Business transformations are never easy. It often feels like teaching the elephant to fly. And yet large organizations with their elephant sizes are attempting to fly every day – some of them even successfully. In this article, we recognize this optimism and share our observations in successful transformations – thus flying the elephant.
The story says that six blind men were asked to determine what an elephant looked like by feeling different parts of the elephant’s body. The blind man who feels a leg says the elephant is like a pillar; the one who feels the tail says the elephant is like a rope; the one who feels the trunk says the elephant is like a tree branch; the one who feels the ear says the elephant is like a hand fan; the one who feels the belly says the elephant is like a wall; and the one who feels the tusk says the elephant is like a solid pipe. A king explains to them: All of you are right. The reason every one of you is telling it differently is because each one of you touched the different part of the elephant. So, actually the elephant has all the features you mentioned.
Similarly, large transformation programs also have different parts that can be perceived or explained differently. However, successful transformations embrace a holistic view of the big picture. They focus on what needs to be done first and create a meaningful roadmap for implementation afterwards. This is obviously different than constantly fixing the patches in many different project areas, all improvised along the way.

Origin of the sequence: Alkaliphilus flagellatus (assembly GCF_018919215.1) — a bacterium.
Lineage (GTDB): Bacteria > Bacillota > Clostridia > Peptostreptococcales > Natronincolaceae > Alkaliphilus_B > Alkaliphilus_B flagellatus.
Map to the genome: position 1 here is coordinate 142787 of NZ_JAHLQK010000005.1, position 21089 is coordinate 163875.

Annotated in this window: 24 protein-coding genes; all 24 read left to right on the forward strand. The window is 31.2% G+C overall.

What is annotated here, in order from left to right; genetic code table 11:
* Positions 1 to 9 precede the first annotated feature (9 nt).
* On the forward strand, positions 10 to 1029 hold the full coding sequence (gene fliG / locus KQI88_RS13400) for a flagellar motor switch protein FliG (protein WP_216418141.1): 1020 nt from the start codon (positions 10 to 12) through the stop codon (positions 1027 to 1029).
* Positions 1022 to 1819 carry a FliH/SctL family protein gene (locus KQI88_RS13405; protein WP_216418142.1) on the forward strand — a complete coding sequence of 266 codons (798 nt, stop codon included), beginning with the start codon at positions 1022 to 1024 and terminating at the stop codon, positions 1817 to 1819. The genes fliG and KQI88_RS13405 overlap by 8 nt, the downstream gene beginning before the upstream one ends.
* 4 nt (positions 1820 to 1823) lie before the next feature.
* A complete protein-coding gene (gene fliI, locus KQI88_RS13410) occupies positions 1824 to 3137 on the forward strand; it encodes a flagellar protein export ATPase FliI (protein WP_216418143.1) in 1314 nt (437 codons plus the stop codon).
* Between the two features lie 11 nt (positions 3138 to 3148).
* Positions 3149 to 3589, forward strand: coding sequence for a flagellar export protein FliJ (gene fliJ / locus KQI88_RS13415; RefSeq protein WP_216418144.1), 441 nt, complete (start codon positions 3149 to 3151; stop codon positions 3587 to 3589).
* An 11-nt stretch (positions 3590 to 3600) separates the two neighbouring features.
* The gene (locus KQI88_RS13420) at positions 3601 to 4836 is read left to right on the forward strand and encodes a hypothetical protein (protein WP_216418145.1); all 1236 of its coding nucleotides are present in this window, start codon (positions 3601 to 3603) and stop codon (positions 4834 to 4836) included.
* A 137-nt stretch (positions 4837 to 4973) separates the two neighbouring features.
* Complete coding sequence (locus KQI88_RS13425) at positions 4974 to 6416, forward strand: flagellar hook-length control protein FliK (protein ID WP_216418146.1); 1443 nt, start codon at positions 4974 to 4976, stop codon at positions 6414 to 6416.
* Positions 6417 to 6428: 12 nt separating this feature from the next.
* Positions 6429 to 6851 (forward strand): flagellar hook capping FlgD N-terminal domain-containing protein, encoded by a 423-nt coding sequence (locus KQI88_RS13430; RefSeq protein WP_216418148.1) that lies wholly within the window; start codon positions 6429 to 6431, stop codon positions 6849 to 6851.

At VODW we focus on six building blocks during such transformations. While we believe all these building blocks are valuable enough for a standalone success, in our experience, organizations that excel in their transformations orchestrate them coherently.
At VODW we regularly observe and identify many best practices within our transformational building blocks. In our experience, successful transformations often combine some of them – however selectively based on a conscious strategy. Here are a few common characteristics of best practices that can be used as design principles for transformational aspirations:
At VODW we believe that a transformation program is – just like the strategy – a matter of doing. We therefore recommend organizations to diagnose their building transformational blocks first, then taking their initial steps – one at a time. When one step is mastered in the transformation journey, then multiple steps and little jumps might follow; and who knows one day the elephant might fly. So, a little optimism would perhaps brighten up the rock-solid transformational aspirations.
By the way, if you like to watch an elephant jumping on a trampoline, here is the link for a two-minute illustration: